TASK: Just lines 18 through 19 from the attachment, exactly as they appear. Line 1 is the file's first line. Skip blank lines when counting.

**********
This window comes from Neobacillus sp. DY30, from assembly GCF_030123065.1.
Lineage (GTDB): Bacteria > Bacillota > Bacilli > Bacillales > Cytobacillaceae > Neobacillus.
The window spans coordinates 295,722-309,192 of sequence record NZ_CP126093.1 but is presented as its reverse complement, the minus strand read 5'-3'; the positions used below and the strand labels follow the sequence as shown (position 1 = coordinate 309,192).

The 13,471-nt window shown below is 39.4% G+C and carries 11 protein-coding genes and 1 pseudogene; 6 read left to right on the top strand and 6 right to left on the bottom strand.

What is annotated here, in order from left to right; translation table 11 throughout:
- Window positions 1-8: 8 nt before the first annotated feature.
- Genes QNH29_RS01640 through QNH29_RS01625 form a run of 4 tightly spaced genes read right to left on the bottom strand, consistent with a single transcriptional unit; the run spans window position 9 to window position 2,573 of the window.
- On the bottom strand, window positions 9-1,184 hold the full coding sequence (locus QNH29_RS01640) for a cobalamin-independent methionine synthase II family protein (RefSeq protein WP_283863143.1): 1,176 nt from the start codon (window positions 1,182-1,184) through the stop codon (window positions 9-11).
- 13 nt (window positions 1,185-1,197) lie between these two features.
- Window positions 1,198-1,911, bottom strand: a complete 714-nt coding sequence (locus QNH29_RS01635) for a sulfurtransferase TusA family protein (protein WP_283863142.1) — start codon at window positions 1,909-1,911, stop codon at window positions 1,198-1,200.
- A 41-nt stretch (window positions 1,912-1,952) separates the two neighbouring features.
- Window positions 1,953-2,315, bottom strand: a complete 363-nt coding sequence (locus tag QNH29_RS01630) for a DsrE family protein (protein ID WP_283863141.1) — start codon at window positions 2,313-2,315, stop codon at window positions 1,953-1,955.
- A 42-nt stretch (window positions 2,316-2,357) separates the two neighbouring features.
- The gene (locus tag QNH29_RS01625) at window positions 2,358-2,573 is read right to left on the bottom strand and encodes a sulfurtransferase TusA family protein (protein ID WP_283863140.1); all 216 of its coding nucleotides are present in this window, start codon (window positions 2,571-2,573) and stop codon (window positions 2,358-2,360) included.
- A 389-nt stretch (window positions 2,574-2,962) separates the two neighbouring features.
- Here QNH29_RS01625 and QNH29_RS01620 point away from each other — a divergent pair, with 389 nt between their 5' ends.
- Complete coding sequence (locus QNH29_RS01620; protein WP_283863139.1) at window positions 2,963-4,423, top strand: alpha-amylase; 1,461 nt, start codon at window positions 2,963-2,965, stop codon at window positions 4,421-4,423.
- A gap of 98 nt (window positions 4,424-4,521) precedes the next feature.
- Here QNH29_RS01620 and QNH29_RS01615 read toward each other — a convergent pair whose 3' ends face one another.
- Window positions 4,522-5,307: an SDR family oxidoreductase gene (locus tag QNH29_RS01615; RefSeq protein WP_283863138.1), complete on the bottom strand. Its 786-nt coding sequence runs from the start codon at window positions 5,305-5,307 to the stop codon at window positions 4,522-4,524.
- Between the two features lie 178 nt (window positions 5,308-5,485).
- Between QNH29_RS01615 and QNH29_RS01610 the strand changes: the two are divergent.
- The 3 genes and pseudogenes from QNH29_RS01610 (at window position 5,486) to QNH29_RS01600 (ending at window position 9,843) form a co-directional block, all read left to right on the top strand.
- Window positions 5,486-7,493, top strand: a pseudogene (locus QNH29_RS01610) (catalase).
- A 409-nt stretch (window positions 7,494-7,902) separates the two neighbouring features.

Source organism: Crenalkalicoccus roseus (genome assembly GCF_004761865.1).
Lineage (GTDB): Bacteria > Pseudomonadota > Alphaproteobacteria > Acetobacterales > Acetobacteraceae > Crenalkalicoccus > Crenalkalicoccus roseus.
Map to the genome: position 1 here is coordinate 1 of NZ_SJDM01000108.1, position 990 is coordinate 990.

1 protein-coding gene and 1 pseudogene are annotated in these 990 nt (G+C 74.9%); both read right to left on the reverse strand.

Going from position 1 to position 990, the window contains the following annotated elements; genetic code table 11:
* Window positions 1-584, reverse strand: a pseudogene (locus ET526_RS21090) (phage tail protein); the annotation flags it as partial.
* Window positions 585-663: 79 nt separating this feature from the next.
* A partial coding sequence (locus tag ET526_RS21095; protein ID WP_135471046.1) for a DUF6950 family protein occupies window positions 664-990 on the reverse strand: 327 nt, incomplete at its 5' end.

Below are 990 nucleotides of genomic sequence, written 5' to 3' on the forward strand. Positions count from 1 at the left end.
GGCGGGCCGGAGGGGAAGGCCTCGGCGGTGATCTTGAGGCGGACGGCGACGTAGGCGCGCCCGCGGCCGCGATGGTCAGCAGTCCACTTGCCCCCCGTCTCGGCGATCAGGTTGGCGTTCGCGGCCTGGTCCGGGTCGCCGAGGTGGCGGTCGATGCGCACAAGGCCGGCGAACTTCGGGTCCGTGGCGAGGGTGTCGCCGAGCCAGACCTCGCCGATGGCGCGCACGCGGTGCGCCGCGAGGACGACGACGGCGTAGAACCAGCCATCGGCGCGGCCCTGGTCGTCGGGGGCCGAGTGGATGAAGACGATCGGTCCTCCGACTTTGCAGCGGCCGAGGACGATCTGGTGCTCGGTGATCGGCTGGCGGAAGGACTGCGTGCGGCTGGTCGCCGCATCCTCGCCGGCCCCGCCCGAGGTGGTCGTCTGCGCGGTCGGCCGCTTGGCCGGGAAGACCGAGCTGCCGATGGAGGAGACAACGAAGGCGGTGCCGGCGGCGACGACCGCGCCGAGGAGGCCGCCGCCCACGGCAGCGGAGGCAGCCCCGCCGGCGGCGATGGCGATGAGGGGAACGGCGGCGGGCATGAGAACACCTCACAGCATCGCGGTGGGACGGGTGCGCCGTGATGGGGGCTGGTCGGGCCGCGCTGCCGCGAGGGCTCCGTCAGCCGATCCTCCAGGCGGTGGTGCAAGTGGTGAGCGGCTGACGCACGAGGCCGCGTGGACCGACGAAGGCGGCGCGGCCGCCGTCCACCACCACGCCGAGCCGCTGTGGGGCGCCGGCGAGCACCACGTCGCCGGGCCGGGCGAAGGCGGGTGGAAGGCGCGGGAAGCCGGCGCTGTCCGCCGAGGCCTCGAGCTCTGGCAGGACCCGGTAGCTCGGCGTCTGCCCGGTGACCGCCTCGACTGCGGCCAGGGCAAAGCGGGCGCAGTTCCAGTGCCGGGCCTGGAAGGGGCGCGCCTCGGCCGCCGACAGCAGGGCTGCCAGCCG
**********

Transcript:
- A gap of 98 nt (window positions 4,424-4,521) precedes the next feature.
- Here QNH29_RS01620 and QNH29_RS01615 read toward each other — a convergent pair whose 3' ends face one another.